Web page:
Elea – Episode 1 (Xbox One Review)
At their peak, episodic games can compete with the best TV has to offer and they all have one thing in common: a hook. Every great series gives you a reason to keep coming back. I’m not sure if Elea has that.
Elea is the story of River Elea Catherine Jones, a pregnant mother in search of her memories and lost husband. While expecting her second child, River communicates with her husband while he works off planet. Their softly spoken small talk is sincere and alludes to a happy family life which could convince you that Elea’s story is one worth telling. It helps alleviate any dull moments as you make your way through a litany of scripted events. Yet like all good things, it has to come to an end.
After a few trivial interactions around your home, reality distorts. Glitches start to pervade throughout Elea and regular flashing lights blind you, deliberately. Even with the clear photosensitivity warning at the beginning of Elea, it’s worth repeating that this advice shouldn’t be taken lightly. These effects feel like the developers were trying to experiment with visual presentation and lightning but never thought how it helped to add value to the story. That meant by the end of the midpoint of episode one the story was lost to a blur and River’s family dynamic never felt fully explored. Even the interactions seemed to lack agency and were often accompanied by a plethora of lightshows and ambiguous puzzles in which your only reward was a headache.
What follows the first half is far more grounded in reality, as far as Sci-Fi adventures go. You’re now able to explore the confines of a ship that’s currently floating in deep space and discover a secret that adds a little more colour to River’s tale, but to expand on that would waste what little Elea has to offer. Adding to Elea’s twist is the developer’s attention to detail. Your ship is more immaculate than Discovery One and more vibrant than anything you’d find on a Neon Punk’s mood board. Even with this fascinating backdrop, the game struggles to offer up any thrills that would save it from mediocrity. When you consider the most thrilling aspect to exploring the scenery is an achievement relating to sitting on every seat and bed upon the ship, you’re in for a bad time. You can tell curating such a well detailed ship has come at a cost.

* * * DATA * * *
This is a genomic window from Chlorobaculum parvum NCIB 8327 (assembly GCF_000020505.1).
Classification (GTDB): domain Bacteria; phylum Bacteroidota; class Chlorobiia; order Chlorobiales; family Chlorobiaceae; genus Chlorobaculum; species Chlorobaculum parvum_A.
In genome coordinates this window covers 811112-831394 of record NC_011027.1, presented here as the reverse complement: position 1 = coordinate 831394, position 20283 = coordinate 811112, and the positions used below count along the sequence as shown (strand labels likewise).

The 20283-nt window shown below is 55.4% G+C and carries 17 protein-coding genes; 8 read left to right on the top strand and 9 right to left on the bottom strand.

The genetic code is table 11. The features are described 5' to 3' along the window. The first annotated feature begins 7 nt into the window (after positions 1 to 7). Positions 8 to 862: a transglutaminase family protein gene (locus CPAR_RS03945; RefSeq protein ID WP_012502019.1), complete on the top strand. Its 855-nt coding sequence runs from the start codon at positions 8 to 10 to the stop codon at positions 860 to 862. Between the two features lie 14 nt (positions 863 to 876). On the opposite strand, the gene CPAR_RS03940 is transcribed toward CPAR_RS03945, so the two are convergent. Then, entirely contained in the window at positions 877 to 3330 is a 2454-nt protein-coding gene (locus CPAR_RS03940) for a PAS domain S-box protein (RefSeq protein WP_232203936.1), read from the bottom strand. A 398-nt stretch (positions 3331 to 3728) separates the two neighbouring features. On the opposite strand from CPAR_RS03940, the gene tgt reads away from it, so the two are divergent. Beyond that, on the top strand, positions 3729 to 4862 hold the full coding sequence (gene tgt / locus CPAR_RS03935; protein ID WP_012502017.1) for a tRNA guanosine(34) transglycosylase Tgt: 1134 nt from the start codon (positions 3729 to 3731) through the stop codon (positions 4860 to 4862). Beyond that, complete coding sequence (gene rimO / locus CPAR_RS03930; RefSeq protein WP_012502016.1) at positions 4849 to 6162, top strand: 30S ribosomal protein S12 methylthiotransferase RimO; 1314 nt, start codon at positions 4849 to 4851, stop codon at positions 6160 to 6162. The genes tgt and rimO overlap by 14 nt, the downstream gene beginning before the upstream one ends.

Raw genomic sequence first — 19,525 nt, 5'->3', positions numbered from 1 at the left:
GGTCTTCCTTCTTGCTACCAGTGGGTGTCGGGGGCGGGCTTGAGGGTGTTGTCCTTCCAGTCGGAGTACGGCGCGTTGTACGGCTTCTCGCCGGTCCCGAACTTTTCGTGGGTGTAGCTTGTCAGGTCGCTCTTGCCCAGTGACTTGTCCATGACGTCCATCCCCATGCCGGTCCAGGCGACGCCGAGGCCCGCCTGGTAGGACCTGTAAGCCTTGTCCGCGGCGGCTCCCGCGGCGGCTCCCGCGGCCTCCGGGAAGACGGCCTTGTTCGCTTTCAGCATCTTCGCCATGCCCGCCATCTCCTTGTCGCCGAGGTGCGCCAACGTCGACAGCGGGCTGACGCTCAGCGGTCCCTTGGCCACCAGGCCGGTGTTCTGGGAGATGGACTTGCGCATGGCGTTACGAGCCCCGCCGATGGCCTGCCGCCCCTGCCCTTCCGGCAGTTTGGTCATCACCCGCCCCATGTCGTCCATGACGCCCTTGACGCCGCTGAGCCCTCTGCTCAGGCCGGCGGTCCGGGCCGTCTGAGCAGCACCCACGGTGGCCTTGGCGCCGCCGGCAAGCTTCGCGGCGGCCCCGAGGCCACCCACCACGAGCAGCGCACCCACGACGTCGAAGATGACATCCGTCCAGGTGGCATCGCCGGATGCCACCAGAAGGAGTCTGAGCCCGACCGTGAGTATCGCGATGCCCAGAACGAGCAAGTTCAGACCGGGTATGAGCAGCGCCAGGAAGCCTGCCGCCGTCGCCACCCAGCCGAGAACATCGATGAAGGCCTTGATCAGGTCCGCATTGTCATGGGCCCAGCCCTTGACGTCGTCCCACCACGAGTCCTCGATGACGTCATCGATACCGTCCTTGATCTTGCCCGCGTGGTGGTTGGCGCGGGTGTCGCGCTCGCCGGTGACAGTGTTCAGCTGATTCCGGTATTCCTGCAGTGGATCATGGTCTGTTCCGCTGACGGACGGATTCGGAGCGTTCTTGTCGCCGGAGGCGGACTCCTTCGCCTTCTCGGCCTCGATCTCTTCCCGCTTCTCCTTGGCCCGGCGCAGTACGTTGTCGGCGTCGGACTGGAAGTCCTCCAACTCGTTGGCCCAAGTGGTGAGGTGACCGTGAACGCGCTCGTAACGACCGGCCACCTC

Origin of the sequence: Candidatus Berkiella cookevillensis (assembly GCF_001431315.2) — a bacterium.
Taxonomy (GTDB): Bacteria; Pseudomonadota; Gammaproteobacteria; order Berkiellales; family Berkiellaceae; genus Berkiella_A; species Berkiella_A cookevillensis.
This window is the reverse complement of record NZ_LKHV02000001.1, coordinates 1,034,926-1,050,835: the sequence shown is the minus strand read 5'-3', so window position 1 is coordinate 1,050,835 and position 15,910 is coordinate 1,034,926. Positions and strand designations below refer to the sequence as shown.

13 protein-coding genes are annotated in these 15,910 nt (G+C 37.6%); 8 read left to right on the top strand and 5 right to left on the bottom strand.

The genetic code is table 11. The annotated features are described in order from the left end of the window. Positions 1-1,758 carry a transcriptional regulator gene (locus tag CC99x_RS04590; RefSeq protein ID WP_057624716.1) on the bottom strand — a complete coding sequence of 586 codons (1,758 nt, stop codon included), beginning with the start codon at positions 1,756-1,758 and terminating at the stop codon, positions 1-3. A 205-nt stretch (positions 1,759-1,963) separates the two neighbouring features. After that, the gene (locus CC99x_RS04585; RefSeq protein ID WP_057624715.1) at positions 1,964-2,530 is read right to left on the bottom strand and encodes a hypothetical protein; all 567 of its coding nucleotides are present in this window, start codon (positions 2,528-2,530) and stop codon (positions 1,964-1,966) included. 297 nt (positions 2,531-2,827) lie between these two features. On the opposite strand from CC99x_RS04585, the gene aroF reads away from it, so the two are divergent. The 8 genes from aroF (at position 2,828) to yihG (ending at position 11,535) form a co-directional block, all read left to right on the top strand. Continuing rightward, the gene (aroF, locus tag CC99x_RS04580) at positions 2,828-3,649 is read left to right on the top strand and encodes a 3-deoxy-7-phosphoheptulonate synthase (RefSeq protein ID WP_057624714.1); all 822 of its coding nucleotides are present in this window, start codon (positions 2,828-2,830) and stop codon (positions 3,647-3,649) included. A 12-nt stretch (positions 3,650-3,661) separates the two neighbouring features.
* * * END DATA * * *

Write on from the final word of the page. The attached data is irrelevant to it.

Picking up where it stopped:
Framerate drops and loading issues are abundant. Textures seem to pop in whenever they want too. There are even times where an act as simple as opening a door harks back to Mass Effect’s elevators. Then there are the jarring animations of NPCs. The only respite given from these tragically flawed interactions is when the camera deliberately pans to let them complete their embarrassing animations away from prying eyes.
Thankfully, Elea is short. It struggles to evolve beyond its ideas and even exploring the themes of family is hard as the bigger picture falls out of focus in its second half. Ultimately you’re left with a product that feels more like an experiment instead of an actual finished product. Pilots are meant to sell the ideas of what a story can become and based on Elea’s first episode; I only feel trepidation for what its future may hold.